Iranian Foreign Minister Ali Akbar Salehi has welcomed US interest in holding direct talks with Iran, but says Washington's threats are not consistent with invitation to talks.
Speaking at a press conference on the sidelines of the 49th Munich Security Conference on Sunday, Salehi said Iran welcomes the recent proposals by the US Vice President Joe Biden and Secretary of State John Kerry for direct Tehran-Washington talks.
“A look at the past shows that whenever we have had talks with the Americans including efforts to bring stability to Afghanistan, unfortunately the other side (Americans) has failed to fulfill its obligations,” he stated.
The United States and Iran engaged in substantive diplomatic talks in the 2001 Bonn conference on Afghanistan, but former US President George W. Bush named Iran a member of the “Axis of Evil” in the aftermath of the talks, Salehi said.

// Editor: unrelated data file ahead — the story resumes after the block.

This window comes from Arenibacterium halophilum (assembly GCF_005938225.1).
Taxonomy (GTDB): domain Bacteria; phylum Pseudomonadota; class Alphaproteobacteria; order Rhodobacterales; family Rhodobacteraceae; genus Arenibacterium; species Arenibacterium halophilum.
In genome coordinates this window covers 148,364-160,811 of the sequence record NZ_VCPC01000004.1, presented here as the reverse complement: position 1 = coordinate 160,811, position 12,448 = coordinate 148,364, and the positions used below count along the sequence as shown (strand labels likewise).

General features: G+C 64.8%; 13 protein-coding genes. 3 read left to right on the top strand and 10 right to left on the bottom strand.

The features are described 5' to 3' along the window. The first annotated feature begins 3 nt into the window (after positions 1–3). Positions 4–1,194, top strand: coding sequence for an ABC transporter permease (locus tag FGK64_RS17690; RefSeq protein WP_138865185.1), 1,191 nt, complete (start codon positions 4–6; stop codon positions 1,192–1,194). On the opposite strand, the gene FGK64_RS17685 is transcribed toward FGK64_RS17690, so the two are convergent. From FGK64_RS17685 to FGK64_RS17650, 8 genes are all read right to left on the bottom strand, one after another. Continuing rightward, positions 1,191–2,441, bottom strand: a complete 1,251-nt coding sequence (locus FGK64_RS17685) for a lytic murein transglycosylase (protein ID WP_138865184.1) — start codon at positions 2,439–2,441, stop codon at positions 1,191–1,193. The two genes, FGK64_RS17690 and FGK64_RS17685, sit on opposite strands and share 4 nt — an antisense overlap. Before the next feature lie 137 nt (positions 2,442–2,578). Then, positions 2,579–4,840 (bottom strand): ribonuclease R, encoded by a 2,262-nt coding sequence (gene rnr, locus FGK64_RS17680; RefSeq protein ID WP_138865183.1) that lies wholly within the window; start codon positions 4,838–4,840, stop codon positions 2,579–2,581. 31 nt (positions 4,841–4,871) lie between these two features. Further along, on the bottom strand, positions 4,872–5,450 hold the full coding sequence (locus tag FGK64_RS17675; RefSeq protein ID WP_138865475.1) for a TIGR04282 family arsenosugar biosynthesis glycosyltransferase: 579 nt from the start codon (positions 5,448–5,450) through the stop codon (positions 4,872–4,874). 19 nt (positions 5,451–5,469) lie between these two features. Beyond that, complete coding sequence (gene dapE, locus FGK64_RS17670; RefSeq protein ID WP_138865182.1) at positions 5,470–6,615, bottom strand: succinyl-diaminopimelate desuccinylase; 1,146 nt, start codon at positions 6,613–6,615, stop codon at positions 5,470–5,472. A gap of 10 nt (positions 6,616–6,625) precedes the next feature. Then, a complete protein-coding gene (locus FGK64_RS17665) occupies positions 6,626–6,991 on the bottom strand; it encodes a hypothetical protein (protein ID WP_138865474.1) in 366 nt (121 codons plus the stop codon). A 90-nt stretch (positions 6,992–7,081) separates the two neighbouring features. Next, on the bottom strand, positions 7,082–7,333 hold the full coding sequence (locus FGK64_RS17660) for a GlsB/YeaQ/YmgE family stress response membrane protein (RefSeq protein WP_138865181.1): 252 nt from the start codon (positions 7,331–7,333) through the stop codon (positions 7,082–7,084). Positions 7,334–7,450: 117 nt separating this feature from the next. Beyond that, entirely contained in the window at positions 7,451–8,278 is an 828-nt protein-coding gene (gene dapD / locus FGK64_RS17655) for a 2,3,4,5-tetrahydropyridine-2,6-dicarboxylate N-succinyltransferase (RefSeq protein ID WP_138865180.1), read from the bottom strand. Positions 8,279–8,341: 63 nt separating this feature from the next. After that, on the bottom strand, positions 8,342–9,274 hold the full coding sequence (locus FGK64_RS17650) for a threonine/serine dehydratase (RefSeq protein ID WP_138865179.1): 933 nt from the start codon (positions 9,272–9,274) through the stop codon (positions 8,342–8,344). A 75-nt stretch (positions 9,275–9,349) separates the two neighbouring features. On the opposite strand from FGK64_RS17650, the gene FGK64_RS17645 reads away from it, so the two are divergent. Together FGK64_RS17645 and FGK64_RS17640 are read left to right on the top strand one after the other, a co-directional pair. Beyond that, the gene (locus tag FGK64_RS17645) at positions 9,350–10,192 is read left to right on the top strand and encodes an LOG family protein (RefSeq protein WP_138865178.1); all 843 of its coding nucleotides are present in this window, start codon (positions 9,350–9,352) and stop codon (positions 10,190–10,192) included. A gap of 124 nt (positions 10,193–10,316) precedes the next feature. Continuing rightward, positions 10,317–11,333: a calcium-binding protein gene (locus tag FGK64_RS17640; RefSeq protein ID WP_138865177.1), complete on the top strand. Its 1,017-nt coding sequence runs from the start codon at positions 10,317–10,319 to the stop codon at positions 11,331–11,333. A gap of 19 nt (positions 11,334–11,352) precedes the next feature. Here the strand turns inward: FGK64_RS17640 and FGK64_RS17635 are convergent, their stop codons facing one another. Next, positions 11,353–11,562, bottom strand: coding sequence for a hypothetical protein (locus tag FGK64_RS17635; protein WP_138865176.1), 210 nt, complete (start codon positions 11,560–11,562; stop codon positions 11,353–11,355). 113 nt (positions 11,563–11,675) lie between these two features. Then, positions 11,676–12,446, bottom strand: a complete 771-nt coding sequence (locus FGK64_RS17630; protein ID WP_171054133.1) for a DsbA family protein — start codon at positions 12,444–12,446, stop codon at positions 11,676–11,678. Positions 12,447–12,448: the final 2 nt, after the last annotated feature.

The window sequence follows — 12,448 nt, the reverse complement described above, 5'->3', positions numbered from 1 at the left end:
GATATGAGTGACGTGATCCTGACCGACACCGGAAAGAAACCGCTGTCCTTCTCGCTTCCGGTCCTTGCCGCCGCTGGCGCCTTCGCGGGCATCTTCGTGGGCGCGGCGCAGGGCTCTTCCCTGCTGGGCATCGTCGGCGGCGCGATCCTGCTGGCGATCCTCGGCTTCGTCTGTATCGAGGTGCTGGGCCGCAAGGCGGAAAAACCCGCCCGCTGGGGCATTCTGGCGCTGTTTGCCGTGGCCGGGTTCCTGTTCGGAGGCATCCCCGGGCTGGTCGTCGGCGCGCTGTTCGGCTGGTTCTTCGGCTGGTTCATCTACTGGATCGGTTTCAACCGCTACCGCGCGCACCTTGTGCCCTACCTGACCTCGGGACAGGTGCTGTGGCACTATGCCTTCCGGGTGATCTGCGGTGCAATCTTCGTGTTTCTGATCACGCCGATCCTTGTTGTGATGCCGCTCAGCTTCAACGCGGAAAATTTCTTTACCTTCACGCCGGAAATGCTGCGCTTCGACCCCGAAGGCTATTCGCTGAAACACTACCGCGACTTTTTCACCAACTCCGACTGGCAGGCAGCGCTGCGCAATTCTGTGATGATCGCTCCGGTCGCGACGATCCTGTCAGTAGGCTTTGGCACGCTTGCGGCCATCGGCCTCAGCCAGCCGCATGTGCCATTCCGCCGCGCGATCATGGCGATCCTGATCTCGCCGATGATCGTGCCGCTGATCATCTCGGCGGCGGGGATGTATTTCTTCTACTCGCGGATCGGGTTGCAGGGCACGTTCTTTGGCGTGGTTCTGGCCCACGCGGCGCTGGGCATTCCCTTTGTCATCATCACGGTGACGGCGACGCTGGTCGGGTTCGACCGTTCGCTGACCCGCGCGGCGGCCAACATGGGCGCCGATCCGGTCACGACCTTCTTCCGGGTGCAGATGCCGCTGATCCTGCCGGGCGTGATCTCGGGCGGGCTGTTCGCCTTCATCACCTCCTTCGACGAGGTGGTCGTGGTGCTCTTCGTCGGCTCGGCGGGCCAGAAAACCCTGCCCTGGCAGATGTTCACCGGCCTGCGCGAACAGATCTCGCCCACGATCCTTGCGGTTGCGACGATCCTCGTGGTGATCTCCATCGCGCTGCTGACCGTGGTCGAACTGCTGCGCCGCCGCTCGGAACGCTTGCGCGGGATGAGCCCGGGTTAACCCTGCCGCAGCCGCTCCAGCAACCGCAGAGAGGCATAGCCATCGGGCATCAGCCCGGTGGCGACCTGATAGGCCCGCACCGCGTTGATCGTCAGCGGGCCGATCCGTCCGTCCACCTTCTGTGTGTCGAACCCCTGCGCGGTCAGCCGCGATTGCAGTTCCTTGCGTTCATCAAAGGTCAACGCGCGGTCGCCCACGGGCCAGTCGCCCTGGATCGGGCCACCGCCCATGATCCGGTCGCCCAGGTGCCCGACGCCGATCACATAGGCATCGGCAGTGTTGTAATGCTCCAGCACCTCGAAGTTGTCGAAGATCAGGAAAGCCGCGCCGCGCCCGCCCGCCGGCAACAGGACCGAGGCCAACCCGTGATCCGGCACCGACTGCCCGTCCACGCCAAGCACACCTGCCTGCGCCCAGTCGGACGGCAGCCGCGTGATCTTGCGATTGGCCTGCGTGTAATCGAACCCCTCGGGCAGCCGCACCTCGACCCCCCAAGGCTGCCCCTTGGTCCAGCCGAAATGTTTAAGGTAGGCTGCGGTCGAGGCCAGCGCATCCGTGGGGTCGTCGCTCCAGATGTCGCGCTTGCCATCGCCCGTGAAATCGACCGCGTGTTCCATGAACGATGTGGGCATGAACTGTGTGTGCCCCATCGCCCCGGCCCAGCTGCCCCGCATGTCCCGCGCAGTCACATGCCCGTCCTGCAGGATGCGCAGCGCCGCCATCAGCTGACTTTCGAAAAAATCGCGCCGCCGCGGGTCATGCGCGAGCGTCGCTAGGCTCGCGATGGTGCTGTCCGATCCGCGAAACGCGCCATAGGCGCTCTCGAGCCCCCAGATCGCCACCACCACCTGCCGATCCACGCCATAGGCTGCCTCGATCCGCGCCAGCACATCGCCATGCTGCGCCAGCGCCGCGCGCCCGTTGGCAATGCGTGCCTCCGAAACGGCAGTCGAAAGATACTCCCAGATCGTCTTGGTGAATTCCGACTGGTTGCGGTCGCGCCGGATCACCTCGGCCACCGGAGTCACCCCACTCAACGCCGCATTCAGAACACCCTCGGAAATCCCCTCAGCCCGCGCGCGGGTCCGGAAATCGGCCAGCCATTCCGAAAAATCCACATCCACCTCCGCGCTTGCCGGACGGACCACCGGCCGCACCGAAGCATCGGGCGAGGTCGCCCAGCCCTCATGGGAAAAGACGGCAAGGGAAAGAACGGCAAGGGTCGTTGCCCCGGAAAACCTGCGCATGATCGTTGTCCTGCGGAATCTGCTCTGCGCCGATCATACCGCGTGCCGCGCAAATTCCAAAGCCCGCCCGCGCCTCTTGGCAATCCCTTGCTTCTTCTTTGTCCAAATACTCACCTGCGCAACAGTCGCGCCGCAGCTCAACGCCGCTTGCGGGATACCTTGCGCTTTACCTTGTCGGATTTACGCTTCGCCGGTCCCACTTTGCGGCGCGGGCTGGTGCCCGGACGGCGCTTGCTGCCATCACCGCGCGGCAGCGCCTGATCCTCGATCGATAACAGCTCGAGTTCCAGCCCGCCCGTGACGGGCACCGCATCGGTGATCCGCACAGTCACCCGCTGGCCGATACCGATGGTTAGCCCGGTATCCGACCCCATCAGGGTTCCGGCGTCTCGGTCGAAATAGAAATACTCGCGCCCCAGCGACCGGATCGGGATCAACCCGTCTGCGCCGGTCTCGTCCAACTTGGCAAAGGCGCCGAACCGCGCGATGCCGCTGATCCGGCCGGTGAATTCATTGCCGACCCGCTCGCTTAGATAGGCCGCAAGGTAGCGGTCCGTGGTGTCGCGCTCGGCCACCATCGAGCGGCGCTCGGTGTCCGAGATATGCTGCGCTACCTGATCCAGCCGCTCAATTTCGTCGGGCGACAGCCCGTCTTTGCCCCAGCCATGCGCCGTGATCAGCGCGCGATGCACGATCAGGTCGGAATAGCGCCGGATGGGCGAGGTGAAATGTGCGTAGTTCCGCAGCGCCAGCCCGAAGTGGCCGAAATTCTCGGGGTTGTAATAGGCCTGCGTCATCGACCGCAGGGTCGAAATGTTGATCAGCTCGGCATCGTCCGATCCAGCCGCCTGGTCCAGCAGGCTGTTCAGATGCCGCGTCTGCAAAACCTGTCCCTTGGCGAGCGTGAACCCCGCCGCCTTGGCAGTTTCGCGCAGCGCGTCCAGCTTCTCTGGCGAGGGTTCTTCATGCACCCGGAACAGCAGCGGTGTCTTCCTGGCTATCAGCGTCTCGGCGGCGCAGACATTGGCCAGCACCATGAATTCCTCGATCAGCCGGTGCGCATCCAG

“You cannot use a threatening tone and say all options are on the table, on the one hand, while talking about negotiations, on the other hand, [because] this is an apparent contradiction…. Exerting pressure and [invitation to] talks are not compatible. If you have honest intentions we can place serious negotiations on the agenda,” Iranian foreign minister added.
Salehi noted that the Islamic Republic is prepared to hold negotiations on the nuclear issue but “talks with the US must be fair and with a real intent to resolve the problem at hand.”
Tehran and Washington severed diplomatic relations following the victory of Iran’s Islamic Revolution in 1979.
The Swiss Embassy in Tehran has been serving as Washington's interest section, while Pakistan Embassy in Washington has been Tehran’s interest section.